(2) Divination hath been anciently and fitly divided into artificial and natural: whereof artificial is, when the mind maketh a prediction by argument, concluding upon signs and tokens; natural is, when the mind hath a presention by an internal power, without the inducement of a sign. Artificial is of two sorts: either when the argument is coupled with a derivation of causes, which is rational; or when it is only grounded upon a coincidence of the effect, which is experimental: whereof the latter for the most part is superstitious, such as were the heathen observations upon the inspection of sacrifices, the flights of birds, the swarming of bees; and such as was the Chaldean astrology, and the like. For artificial divination, the several kinds thereof are distributed amongst particular knowledges. The astronomer hath his predictions, as of conjunctions, aspects, eclipses, and the like. The physician hath his predictions, of death, of recovery, of the accidents and issues of diseases. The politique hath his predictions; O urbem venalem, et cito perituram, si emptorem invenerit! which stayed not long to be performed, in Sylla first, and after in Cæsar: so as these predictions are now impertinent, and to be referred over. But the divination which springeth from the internal nature of the soul is that which we now speak of; which hath been made to be of two sorts, primitive and by influxion. Primitive is grounded upon the supposition that the mind, when it is withdrawn and collected into itself, and not diffused into the organs of the body, hath some extent and latitude of prenotion; which therefore appeareth most in sleep, in ecstasies, and near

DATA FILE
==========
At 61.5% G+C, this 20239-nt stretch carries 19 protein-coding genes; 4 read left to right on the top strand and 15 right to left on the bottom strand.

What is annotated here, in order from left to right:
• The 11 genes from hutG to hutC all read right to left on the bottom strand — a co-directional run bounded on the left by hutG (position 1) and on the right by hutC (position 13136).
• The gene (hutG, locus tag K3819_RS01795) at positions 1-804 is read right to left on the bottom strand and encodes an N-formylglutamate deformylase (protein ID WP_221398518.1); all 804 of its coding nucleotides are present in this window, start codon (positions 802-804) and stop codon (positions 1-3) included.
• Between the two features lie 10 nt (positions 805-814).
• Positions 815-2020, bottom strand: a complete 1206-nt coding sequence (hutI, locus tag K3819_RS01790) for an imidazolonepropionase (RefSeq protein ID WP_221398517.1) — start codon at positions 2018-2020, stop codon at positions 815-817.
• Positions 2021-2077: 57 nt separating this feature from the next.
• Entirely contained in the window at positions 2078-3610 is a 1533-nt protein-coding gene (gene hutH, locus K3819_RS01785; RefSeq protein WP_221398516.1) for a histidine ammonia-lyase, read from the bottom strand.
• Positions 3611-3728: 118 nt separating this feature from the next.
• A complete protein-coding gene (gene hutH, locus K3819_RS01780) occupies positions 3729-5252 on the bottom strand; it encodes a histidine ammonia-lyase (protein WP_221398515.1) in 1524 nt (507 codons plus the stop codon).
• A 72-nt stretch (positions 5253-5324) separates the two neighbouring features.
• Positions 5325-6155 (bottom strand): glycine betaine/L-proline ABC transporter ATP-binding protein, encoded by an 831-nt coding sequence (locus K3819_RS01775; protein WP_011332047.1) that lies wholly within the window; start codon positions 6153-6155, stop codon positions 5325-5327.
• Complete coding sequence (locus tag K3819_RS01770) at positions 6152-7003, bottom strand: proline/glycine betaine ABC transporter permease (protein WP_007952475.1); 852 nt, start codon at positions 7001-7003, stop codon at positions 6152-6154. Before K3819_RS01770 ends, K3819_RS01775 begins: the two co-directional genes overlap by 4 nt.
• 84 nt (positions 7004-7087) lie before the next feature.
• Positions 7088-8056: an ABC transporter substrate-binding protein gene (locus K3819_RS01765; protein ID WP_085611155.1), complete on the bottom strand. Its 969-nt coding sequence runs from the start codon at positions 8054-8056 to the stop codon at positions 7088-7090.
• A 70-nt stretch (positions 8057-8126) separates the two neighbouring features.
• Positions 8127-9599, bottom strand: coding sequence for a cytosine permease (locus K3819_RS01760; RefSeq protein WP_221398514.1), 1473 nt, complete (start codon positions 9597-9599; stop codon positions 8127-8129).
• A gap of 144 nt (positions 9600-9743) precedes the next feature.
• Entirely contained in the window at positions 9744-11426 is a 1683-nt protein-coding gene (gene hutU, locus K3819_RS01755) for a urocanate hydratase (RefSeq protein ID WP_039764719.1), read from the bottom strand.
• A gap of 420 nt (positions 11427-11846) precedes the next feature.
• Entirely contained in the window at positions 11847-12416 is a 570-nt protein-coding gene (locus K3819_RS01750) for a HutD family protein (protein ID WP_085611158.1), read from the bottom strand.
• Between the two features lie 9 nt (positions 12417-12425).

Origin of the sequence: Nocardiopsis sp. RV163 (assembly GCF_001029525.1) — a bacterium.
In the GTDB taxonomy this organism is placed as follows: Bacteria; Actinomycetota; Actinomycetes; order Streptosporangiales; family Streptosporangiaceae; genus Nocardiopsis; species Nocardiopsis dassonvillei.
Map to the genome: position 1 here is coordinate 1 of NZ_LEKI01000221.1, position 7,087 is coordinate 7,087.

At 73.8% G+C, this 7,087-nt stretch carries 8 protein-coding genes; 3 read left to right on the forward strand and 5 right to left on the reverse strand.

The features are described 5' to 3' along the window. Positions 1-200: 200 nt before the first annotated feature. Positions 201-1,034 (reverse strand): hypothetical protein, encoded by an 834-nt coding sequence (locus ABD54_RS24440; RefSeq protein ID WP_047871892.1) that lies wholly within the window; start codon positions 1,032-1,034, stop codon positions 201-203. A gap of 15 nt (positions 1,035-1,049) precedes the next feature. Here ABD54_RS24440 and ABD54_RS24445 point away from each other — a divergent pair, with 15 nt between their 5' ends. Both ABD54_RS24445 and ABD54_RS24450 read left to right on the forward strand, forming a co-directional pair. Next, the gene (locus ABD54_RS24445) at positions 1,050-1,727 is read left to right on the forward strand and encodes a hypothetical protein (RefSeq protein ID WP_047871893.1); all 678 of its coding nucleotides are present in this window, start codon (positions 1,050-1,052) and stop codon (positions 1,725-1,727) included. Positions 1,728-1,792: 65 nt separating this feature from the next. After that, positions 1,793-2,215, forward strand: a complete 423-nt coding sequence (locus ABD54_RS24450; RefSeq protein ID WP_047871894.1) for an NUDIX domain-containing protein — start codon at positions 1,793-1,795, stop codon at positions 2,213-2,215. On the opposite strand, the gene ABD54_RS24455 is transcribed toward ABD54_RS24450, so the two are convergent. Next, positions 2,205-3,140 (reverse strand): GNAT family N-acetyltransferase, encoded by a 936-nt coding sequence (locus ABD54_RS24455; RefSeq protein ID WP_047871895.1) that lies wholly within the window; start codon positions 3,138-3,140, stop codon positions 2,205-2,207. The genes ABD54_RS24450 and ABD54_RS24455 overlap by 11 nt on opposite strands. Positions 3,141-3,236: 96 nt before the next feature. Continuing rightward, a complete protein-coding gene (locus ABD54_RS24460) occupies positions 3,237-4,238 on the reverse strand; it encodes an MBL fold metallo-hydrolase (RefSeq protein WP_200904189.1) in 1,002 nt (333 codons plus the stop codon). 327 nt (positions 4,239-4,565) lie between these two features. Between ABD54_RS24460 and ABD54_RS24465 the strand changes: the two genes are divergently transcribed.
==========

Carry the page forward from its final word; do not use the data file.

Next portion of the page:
death, and more rarely in waking apprehensions; and is induced and furthered by those abstinences and observances which make the mind most to consist in itself. By influxion, is grounded upon the conceit that the mind, as a mirror or glass, should take illumination from the foreknowledge of God and spirits: unto which the same regiment doth likewise conduce. For the retiring of the mind within itself is the state which is most susceptible of divine influxions; save that it is accompanied in this case with a fervency and elevation (which the ancients noted by fury), and not with a repose and quiet, as it is in the other. (3) Fascination is the power and act of imagination intensive upon other bodies than the body of the imaginant, for of that we spake in the proper place. Wherein the school of Paracelsus, and the disciples of pretended natural magic, have been so intemperate, as they have exalted the power of the imagination to be much one with the power of miracle-working faith. Others, that draw nearer to probability, calling to their view the secret passages of things, and specially of the contagion that passeth from body to body, do conceive it should likewise be agreeable to nature that there should be some transmissions and operations from spirit to spirit without the mediation of the senses;
You've reached the end of your free preview.
Want to read all 140 pages?
- Fall '19
- Francis Bacon, Sir Francis Bacon